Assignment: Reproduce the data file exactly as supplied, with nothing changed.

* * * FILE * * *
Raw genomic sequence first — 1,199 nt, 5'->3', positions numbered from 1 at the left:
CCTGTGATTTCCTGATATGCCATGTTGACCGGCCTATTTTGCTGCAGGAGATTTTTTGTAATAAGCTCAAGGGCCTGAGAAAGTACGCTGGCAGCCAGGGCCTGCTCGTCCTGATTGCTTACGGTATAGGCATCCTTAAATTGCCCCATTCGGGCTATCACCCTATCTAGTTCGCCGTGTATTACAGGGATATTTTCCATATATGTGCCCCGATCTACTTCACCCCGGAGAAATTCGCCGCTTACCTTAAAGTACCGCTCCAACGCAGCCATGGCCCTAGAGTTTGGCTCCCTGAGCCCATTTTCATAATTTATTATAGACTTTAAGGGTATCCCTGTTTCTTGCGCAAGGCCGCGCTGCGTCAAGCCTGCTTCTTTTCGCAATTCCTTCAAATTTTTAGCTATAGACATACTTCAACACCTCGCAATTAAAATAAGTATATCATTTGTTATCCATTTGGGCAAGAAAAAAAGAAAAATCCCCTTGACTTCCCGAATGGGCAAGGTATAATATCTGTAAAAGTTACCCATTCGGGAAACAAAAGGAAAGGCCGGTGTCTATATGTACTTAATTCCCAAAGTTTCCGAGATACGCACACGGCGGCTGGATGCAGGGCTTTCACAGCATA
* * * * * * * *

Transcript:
Raw genomic sequence first — 1,199 nt, 5'->3', positions numbered from 1 at the left:
CCTGTGATTTCCTGATATGCCATGTTGACCGGCCTATTTTGCTGCAGGAGATTTTTTGTAATAAGCTCAAGGGCCTGAGAAAGTACGCTGGCAGCCAGGGCCTGCTCGTCCTGATTGCTTACGGTATAGGCATCCTTAAATTGCCCCATTCGGGCTATCACCCTATCTAGTTCGCCGTGTATTACAGGGATATTTTCCATATATGTGCCCCGATCTACTTCACCCCGGAGAAATTCGCCGCTTACCTTAAAGTACCGCTCCAACGCAGCCATGGCCCTAGAGTTTGGCTCCCTGAGCCCATTTTCATAATTTATTATAGACTTTAAGGGTATCCCTGTTTCTTGCGCAAGGCCGCGCTGCGTCAAGCCTGCTTCTTTTCGCAATTCCTTCAAATTTTTAGCTATAGACATACTTCAACACCTCGCAATTAAAATAAGTATATCATTTGTTATCCATTTGGGCAAGAAAAAAAGAAAAATCCCCTTGACTTCCCGAATGGGCAAGGTATAATATCTGTAAAAGTTACCCATTCGGGAAACAAAAGGAAAGGCCGGTGTCTATATGTACTTAATTCCCAAAGTTTCCGAGATACGCACACGGCGGCTGGATGCAGGGCTTTCACAGCATA